Somebody Call Security!
Three security industry veterans share their strategies for procuring, maintaining, and keeping track of the vehicles that help keep homes and businesses safe.
No two fleets are alike, but those that serve the same industry tend to share more than a few common characteristics. For security system installers, the big, white van with shelves in the back and ladder racks on the roof has long been the standard bearer. Over the past several years, however, a challenging economic climate and soaring fuel costs have forced fleet managers in that industry to consider new options.
Just ask Tim Creenan, founder and CEO of Amherst Alarm Inc., in Amherst, N.Y., a suburb of Buffalo, who has added two Chevrolet HHR panel vans and a Ford Transit Connect to a 15-vehicle fleet that had been comprised entirely of full- and mid-size GMC and Chevrolet vans.
"My father sells GMC trucks, and he used to sell Chevrolets," Creenan said. "I guess you could say I have a bias there."
The HHRs' smaller size limits their use to personal vehicles for Amherst Alarm's installation and product managers, but Creenan considers the Transit Connect an early success.
"No bad feedback at all," he reported. "They could probably replace the Astro vans."
The Transit Connect's high profile also offers additional space for vinyl-wrap graphics, which now decorate every new addition to the fleet.
Procurement and Remarketing
Like Creenan, Mike Jagger, president and founder of Provident Security in Vancouver, British Columbia, Canada, has built his 36-vehicle fleet by procuring his installers' GMC Safari and Chevrolet Astro vans from a dealer. He prefers to lease, but on an extended term.
"Our usual lease term is 30 months, which is based on estimated wear and tear," Jagger said. "That could be 10,000 kilometers per month for a guard vehicle. Our pattern has been heavy initial use, then a 'retirement' phase."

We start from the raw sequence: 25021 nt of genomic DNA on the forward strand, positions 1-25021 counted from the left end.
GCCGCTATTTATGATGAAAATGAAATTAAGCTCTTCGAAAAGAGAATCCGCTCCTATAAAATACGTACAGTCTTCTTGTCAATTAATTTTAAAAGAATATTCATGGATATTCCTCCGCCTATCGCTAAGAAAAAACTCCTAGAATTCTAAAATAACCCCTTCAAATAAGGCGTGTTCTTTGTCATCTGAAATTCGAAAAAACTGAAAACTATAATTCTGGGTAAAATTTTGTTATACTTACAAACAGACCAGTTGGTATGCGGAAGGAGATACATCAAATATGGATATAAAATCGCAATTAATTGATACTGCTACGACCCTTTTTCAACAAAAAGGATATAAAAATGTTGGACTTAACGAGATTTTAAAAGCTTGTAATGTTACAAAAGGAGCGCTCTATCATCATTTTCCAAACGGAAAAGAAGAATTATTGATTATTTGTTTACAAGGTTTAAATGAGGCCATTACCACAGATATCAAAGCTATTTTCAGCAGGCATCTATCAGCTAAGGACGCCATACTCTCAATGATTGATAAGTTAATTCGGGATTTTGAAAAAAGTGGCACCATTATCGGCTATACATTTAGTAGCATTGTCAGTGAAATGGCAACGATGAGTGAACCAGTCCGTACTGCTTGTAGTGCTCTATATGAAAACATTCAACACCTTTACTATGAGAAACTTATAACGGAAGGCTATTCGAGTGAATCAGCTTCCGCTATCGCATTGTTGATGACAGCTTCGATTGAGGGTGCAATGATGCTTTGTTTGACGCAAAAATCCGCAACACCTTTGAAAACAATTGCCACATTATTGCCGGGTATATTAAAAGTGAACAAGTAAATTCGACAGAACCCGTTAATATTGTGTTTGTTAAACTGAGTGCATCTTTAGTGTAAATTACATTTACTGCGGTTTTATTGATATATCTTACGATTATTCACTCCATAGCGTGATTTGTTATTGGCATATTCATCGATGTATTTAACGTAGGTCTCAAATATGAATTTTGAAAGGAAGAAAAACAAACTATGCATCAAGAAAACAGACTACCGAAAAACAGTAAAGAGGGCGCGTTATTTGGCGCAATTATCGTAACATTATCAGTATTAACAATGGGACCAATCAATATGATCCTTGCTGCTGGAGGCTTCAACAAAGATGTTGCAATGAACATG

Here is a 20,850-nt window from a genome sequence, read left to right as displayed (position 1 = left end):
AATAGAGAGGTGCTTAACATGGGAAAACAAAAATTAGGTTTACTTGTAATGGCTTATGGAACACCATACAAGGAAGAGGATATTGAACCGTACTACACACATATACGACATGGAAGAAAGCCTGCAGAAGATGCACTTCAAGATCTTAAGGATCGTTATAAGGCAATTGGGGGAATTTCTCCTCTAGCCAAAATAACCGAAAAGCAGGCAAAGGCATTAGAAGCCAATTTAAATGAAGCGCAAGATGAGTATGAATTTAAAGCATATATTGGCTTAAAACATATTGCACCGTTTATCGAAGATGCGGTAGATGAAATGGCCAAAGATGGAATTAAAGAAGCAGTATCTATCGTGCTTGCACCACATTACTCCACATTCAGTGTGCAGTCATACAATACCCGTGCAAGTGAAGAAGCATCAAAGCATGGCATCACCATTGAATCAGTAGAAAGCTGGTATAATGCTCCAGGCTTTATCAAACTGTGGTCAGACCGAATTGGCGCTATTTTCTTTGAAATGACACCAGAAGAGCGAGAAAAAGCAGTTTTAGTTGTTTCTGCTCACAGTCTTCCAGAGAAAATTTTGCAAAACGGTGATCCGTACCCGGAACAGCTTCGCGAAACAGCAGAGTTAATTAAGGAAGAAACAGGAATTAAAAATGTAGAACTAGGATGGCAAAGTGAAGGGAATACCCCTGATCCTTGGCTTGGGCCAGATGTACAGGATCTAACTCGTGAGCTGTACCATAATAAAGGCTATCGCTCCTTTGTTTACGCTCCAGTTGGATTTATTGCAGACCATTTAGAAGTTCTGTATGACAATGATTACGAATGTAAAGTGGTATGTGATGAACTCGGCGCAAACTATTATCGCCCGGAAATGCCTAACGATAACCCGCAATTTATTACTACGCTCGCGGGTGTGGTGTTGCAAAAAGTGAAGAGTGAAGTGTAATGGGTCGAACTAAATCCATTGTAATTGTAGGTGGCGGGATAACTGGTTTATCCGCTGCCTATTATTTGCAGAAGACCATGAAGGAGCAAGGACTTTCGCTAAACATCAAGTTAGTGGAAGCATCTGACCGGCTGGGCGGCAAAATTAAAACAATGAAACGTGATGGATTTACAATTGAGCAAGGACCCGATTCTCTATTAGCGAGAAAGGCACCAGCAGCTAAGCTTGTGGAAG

Cycling higher-mileage vehicles into more limited use helps the vehicles meet the 30-month lease term, but maximum efficiency remains Jagger's primary goal.
"At end-of-cycle, some are still worth something when they're returned," he said. "We just look at the vehicles as something we need to get the job done."
“One best practice I’m proud of is our decision to use the vehicles as rolling billboards,” said Tim Creenan, owner of Amherst (N.Y.) Alarm Inc. “The vinyl wrap makes an impression, especially on the Ford Transit Connect.”
Dale Bonifas, vice president and second-generation owner of Alarm Detection Systems Inc., in Aurora, Ill., would agree. He manages his 120-vehicle fleet with little regard for resale value, preferring instead to send retired vehicles to the crusher.
"We have considered remarketing the vehicles," Bonifas said. "Our CFO has studied the advantages and disadvantages. There are good programs out there. But one of our concerns is that we don't want anybody driving around in an old vehicle with our graphics and phone number on it."
Amherst Alarm's Creenan moves his retired units the old-fashioned way, through the local want ads. "They are high-mileage and a bit worn," he said. "But with the shelving and ladder racks, they're just right for somebody like a contractor."